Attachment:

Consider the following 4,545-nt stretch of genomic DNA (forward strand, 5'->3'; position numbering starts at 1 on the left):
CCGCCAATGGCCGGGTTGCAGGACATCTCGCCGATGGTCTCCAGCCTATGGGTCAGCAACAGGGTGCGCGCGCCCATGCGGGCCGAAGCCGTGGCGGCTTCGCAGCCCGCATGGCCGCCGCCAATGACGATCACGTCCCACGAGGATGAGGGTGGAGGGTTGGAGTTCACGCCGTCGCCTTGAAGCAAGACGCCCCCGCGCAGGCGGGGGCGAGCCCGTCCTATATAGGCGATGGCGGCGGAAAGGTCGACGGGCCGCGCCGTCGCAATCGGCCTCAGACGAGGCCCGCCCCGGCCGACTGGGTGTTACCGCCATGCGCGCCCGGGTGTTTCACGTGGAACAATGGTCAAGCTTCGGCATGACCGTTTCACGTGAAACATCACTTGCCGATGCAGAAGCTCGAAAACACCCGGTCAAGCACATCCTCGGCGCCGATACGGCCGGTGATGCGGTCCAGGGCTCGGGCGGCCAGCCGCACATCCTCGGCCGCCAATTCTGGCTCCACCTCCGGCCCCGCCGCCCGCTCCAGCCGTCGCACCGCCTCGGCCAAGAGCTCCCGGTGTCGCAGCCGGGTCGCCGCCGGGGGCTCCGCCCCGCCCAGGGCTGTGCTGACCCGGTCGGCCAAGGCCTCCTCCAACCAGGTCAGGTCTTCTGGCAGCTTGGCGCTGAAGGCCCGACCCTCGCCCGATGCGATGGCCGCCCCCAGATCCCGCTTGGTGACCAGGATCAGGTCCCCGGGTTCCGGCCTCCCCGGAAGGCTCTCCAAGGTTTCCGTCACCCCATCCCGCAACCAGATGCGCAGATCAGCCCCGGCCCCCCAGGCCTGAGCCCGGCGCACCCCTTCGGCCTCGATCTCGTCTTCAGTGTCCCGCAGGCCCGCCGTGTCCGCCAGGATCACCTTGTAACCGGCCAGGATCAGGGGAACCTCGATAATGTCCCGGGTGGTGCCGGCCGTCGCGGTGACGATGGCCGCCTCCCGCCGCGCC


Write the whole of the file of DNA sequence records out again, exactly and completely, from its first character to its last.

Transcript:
Consider the following 4,545-nt stretch of genomic DNA (forward strand, 5'->3'; position numbering starts at 1 on the left):
CCGCCAATGGCCGGGTTGCAGGACATCTCGCCGATGGTCTCCAGCCTATGGGTCAGCAACAGGGTGCGCGCGCCCATGCGGGCCGAAGCCGTGGCGGCTTCGCAGCCCGCATGGCCGCCGCCAATGACGATCACGTCCCACGAGGATGAGGGTGGAGGGTTGGAGTTCACGCCGTCGCCTTGAAGCAAGACGCCCCCGCGCAGGCGGGGGCGAGCCCGTCCTATATAGGCGATGGCGGCGGAAAGGTCGACGGGCCGCGCCGTCGCAATCGGCCTCAGACGAGGCCCGCCCCGGCCGACTGGGTGTTACCGCCATGCGCGCCCGGGTGTTTCACGTGGAACAATGGTCAAGCTTCGGCATGACCGTTTCACGTGAAACATCACTTGCCGATGCAGAAGCTCGAAAACACCCGGTCAAGCACATCCTCGGCGCCGATACGGCCGGTGATGCGGTCCAGGGCTCGGGCGGCCAGCCGCACATCCTCGGCCGCCAATTCTGGCTCCACCTCCGGCCCCGCCGCCCGCTCCAGCCGTCGCACCGCCTCGGCCAAGAGCTCCCGGTGTCGCAGCCGGGTCGCCGCCGGGGGCTCCGCCCCGCCCAGGGCTGTGCTGACCCGGTCGGCCAAGGCCTCCTCCAACCAGGTCAGGTCTTCTGGCAGCTTGGCGCTGAAGGCCCGACCCTCGCCCGATGCGATGGCCGCCCCCAGATCCCGCTTGGTGACCAGGATCAGGTCCCCGGGTTCCGGCCTCCCCGGAAGGCTCTCCAAGGTTTCCGTCACCCCATCCCGCAACCAGATGCGCAGATCAGCCCCGGCCCCCCAGGCCTGAGCCCGGCGCACCCCTTCGGCCTCGATCTCGTCTTCAGTGTCCCGCAGGCCCGCCGTGTCCGCCAGGATCACCTTGTAACCGGCCAGGATCAGGGGAACCTCGATAATGTCCCGGGTGGTGCCGGCCGTCGCGGTGACGATGGCCGCCTCCCGCCGCGCC